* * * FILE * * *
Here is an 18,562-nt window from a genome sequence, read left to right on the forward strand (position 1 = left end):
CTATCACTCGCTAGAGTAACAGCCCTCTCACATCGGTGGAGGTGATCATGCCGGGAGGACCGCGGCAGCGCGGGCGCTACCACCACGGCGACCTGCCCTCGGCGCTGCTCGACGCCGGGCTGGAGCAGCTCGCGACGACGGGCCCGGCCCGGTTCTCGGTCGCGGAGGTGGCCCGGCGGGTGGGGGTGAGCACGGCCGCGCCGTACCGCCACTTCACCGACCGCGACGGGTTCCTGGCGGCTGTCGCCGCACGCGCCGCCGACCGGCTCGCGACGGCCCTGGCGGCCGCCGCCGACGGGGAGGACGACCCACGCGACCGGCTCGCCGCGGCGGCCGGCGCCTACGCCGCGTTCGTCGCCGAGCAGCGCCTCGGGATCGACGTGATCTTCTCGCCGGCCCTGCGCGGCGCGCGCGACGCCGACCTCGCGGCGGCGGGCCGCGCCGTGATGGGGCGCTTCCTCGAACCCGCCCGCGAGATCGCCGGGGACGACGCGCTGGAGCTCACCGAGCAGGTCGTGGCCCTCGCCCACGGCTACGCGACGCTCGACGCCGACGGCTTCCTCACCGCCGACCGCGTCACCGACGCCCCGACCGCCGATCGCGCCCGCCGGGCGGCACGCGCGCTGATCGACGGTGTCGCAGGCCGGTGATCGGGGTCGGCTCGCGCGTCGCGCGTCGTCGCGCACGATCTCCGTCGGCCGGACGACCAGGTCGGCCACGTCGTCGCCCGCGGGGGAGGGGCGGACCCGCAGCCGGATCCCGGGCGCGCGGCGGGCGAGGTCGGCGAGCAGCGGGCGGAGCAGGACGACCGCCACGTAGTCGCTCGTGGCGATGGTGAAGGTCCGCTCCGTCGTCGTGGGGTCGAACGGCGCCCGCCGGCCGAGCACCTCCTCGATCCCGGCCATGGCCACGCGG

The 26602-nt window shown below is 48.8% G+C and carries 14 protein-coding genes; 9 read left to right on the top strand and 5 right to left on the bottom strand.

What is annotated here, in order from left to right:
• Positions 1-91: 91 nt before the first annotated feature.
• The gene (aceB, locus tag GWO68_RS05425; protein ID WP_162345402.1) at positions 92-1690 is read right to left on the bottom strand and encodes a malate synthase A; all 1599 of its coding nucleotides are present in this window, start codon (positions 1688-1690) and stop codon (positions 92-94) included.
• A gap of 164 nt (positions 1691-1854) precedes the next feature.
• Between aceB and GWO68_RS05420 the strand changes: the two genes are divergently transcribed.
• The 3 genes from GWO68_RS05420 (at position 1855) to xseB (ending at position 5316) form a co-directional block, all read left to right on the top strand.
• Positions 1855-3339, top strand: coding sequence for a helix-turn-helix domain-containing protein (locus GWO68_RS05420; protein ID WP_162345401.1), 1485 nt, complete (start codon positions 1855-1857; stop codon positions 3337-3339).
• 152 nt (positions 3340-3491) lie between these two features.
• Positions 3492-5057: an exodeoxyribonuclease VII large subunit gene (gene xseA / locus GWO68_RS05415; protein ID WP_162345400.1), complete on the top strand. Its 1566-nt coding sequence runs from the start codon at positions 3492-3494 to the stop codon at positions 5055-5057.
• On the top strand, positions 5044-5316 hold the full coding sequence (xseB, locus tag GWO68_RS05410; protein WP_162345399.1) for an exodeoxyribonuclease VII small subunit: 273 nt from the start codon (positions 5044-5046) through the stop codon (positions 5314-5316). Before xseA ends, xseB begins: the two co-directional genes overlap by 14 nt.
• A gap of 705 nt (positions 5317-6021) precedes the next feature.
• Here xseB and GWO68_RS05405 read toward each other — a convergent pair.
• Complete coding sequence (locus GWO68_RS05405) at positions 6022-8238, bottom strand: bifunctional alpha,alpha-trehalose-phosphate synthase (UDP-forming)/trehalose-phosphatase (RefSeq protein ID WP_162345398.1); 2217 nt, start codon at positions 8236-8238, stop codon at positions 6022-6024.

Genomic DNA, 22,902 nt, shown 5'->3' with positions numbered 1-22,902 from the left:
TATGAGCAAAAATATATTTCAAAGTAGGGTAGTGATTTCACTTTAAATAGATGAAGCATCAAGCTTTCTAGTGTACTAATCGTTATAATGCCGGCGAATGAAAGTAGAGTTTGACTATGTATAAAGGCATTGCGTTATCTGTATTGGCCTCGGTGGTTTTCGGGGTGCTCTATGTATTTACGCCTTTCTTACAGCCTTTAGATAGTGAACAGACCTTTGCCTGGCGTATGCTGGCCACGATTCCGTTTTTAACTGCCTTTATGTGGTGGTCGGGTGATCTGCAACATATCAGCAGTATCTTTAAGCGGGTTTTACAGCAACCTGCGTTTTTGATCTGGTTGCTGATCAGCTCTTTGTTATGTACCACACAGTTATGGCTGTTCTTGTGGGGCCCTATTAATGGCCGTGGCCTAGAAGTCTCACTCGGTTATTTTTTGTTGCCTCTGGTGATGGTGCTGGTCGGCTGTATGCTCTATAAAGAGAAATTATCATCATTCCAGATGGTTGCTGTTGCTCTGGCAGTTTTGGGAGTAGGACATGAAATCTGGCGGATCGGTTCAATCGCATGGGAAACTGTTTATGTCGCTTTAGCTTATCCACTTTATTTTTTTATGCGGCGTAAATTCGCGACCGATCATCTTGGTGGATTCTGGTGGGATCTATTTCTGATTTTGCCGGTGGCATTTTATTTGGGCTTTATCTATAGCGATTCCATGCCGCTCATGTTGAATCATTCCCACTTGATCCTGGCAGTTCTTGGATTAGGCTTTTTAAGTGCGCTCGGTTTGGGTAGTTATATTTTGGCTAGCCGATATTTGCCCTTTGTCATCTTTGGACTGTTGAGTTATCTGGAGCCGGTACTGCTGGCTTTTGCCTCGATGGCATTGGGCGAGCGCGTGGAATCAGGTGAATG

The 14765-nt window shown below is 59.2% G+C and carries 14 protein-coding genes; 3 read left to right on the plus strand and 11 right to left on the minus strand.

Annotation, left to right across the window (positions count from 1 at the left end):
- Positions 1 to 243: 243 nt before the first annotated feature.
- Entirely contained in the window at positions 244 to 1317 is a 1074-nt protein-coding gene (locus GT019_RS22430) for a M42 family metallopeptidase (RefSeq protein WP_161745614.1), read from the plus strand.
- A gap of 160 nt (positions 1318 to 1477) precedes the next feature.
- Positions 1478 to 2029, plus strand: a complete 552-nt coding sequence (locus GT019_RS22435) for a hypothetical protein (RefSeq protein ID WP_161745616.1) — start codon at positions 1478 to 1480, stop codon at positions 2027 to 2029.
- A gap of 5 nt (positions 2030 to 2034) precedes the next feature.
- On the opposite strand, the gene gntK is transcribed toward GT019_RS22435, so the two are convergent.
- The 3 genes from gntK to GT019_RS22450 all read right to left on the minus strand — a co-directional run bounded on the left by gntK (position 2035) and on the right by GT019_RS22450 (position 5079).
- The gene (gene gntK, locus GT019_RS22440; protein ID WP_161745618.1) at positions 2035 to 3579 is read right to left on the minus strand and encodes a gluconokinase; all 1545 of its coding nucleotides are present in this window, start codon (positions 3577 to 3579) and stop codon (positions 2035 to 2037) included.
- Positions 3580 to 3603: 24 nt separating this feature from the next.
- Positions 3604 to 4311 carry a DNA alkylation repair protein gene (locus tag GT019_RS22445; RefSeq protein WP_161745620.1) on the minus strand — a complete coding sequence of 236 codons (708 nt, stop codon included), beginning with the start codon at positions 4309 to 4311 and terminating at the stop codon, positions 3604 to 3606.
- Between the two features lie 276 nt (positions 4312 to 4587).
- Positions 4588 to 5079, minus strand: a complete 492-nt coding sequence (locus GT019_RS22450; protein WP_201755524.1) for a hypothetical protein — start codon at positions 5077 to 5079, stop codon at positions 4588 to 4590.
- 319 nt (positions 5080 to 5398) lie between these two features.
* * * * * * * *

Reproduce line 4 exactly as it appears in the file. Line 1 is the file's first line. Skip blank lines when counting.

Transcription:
What is annotated here, in order from left to right: